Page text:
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Discussion in 'Tesla for Sale' started by Ingineer, Mar 15, 2016.
Listed on Ebay - No reserve: Tesla: Model S 60
gonna bid on this one
You are clearly drawn to them, like a fish to water. =)
In your ad you mention that it's running the latest software, but I'm curious if that was through a manual installation or does a salvage vehicle continue getting firmware updates as normal?
It will not get new updates from Tesla unless the new owner decides to go through the re-certification process. I'm sure it will pass, because it has no damage.
Not a big deal on cars without AP. It's not like there will be too many must-have hot new features.
How about some pictures.
There are 18 pictures on the ebay listing.
Will Tesla do mechanical repairs on this car if it has not been re-certified? IE let's say the door handle fails - will Tesla sell you a new one and install it? Or will they refuse?
Yes, Here is the link to the Ebay listing: Tesla: Model S 60
Unless their policy has changed, they will require the recertification before you can buy parts or they will perform service. It should be a shoe-in though, as there has been no physical damage to the structure and they would be hard-pressed to even determine the car has ever been in a flood.
This scared me at first when I was looking into buying a salvage car, but as I discovered, they are easy to work on and there are plenty of low-cost used parts available now. If you had a door handle fail, you could just take it to any competent auto service facility along with a used replacement and tell them to swap it out. (Provided you can't do it yourself)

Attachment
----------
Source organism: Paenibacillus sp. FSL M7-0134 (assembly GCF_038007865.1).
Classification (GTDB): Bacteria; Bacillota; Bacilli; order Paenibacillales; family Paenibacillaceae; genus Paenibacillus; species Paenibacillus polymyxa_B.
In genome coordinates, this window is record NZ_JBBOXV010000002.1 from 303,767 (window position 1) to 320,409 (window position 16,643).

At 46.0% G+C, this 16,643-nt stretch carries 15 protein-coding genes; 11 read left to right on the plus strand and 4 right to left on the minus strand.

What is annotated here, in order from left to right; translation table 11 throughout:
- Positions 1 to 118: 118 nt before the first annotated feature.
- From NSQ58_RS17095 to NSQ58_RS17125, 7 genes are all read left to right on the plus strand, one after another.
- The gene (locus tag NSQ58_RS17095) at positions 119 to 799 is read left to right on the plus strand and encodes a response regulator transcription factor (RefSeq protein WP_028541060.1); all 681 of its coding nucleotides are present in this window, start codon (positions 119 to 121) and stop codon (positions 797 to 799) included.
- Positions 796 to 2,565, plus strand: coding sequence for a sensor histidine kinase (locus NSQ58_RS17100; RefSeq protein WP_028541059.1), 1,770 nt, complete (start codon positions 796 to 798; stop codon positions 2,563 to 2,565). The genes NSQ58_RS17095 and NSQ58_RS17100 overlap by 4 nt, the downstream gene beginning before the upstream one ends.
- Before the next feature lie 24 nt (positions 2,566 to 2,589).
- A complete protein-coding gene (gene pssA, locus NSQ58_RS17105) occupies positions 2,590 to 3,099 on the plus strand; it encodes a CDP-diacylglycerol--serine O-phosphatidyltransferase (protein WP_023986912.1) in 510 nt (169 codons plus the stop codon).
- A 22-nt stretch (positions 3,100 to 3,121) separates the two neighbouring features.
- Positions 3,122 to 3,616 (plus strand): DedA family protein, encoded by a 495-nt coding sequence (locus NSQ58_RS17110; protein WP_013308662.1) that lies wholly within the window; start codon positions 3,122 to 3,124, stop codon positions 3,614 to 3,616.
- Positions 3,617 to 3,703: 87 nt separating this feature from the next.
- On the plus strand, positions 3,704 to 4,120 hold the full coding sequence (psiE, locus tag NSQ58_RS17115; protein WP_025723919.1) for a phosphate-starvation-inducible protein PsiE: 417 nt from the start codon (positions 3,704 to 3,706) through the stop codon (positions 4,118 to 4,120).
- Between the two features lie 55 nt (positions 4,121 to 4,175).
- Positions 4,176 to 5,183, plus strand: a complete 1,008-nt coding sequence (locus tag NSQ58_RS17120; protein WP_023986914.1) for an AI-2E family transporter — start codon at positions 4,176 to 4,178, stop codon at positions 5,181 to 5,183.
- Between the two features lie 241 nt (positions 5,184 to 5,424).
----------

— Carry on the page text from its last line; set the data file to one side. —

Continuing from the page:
If you are local to me and ever have a problem with this car or another off-warranty car, I can probably help pretty easily. The car is a joy to work on compared to other cars. It's like "Engineering Porn"! =)
I don't mean this in any kind of hostile way - but if recertification is a "shoe-in" why haven't you done it before selling the car? It would obviously raise the value of the car and net you more money - but you've decided not to do it.
A friend of mine is a licensed dealer, so the car is in his dealer's company name not mine (this is how I was able to buy from the insurance company). There is no way Tesla will talk to me about it unless I register it in my name and provide proof of ownership. So in order for me to do it, I'd have to register the car in my name, pay the ~10% tax, then pay Tesla the inspection fee. Big hassle. To me, I don't see the point. Tesla's still not going to give me back the warranty, so all I gain is the right to have them work on it, which I definitely will avoid. I want to give the new owner the same "right of refusal". If someone doesn't want to buy the car w/o it, that's their prerogative. I'm not trying to jack up the costs for no reason. I think the biggest hit to the value is just the lack of warranty coverage. That's why it'll sell well under market value compared to similar cars.
Would this car be safe for driving across country?
Why wouldn't it? You just might want to plan a little more carefully, because especially when it's cold it takes more energy to drive from Supercharger to Supercharger.
I have a 70 that I've driven on many long road trips and never had trouble. The supercharger density on most routes is pretty good now.
Put your trip into the EV trip planner and see what happens.
threw it another bid, this thing looks legit.
Absolute respect for your work. You also picked the perfect time to sell this car, with no low $ CPOs around. In a month or two when the CPO inventory reappears and high 30's gets you a S60 with a warranty this car would be more difficult to get such a price.